the stress in peopleís faces and in their body language. Itís
just a lot for people to carry around," Smith said.
"Just the fatigue of our staff can affect quality of care.
Iíve been encouraged weíve been able to keep the quality of care
high," Smith said. "You feel like you are in a very precarious
situation where errors could occur, but thankfully weíve managed
to stay on top of things."
Hospitals say they are upholding high standards for patient
care, but experts say surges compromise many normal medical
practices. Overwhelmed hospitals might be forced to mobilize
makeshift ICUs and staff them with personnel without any
experience in critical care. They might run out of sedatives,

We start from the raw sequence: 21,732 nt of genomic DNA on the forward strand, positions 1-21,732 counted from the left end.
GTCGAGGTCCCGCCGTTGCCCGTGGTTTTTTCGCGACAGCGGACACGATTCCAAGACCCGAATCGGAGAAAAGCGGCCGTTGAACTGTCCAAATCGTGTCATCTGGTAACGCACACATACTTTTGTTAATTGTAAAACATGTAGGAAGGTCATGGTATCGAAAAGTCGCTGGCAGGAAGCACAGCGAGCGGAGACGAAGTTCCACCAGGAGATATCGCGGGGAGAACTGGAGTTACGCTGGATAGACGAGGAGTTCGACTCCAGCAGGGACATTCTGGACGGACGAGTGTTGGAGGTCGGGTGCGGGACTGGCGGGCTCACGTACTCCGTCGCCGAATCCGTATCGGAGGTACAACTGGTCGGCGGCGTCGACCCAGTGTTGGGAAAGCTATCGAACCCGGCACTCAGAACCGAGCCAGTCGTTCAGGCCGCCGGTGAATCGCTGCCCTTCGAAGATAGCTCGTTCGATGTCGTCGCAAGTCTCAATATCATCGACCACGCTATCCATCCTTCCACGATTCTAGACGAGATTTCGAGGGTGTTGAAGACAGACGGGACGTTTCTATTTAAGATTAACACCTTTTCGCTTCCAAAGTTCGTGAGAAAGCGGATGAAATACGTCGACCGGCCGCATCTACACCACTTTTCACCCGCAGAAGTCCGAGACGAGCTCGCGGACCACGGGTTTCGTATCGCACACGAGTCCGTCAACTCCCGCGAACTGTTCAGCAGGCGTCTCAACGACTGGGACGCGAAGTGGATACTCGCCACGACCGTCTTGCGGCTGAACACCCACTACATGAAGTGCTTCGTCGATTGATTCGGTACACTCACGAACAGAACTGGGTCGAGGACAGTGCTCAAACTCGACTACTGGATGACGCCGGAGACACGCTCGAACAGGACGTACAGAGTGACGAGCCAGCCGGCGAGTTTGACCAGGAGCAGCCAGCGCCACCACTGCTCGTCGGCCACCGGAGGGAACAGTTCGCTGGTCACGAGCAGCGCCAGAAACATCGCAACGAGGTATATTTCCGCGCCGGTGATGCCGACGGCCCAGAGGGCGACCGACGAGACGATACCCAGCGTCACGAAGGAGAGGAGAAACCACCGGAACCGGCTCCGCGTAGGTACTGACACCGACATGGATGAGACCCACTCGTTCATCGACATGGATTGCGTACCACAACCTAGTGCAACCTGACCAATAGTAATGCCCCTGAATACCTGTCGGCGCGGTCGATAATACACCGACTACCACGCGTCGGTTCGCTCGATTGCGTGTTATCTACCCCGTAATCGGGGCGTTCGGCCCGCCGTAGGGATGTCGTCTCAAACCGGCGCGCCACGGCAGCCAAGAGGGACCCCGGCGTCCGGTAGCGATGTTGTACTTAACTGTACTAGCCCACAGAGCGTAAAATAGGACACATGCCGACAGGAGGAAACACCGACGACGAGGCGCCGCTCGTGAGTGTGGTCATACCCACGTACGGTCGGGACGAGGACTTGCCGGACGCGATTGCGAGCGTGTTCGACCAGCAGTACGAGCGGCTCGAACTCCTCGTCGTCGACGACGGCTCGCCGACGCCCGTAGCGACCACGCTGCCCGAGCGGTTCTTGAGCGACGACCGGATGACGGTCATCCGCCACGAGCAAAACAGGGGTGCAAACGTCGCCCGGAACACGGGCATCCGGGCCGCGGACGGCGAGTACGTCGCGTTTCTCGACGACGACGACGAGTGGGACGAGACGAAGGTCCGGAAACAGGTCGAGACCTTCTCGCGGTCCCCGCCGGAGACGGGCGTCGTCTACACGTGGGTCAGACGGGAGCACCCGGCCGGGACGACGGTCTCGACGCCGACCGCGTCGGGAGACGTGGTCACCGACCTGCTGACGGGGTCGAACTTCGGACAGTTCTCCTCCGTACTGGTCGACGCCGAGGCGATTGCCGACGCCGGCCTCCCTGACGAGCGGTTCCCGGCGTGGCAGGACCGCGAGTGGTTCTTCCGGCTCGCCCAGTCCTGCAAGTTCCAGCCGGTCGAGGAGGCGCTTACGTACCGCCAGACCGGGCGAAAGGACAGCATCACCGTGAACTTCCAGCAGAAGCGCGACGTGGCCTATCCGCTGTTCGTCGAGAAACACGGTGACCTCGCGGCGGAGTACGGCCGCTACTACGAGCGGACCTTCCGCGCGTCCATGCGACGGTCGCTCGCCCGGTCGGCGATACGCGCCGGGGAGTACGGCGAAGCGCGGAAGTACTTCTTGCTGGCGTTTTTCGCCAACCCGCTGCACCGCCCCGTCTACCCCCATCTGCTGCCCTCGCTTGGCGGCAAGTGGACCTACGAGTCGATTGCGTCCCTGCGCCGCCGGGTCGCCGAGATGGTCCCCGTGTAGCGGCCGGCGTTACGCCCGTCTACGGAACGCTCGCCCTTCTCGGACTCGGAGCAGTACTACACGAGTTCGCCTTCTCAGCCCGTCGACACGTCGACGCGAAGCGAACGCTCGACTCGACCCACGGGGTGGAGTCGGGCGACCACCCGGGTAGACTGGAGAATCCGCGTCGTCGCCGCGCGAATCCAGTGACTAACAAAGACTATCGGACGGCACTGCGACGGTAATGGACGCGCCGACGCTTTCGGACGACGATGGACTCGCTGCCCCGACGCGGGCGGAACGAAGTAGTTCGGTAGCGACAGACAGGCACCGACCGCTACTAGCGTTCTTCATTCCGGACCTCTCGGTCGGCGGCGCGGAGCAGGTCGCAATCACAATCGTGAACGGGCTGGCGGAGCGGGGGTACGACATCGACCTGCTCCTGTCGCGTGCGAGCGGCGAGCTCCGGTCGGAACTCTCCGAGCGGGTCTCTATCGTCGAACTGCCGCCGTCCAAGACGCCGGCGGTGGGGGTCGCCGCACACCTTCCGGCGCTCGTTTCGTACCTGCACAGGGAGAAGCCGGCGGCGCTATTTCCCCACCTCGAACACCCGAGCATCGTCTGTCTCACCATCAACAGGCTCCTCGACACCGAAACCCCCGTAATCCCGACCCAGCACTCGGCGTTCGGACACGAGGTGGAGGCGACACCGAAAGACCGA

antibiotics, IVs, or other supplies they rely on to keep
patients calm and comfortable while on ventilators.
"Itís really daunting and mentally taxing. Youíre doing what
you believe to be best practice," said Kiersten Henry, a nurse
at MedStar Montgomery Medical Center in Olney, Maryland, and a
board director for the American Association of Critical-Care
Nurses. In Oklahoma City, OU Medicine chief medical officer Dr.
Cameron Mantor said while the vaccines hold promise, hope still
seems dim as ICU cases continue to mount.
"What is stressing everybody out," Mantor said, "is looking
at week after week after week, the spigot is not being turned
off, not knowing there is a break, not seeing the proverbial
light at the end of the tunnel."
Associated Press writers Marion Renault in Rochester,
Minnesota, Nomaan Merchant in Houston, and Ken Miller in
Oklahoma City contributed.
The Associated Press Health and Science Department receives
support from the Howard Hughes Medical Instituteís Department of
Science Education. The AP is solely responsible for all content.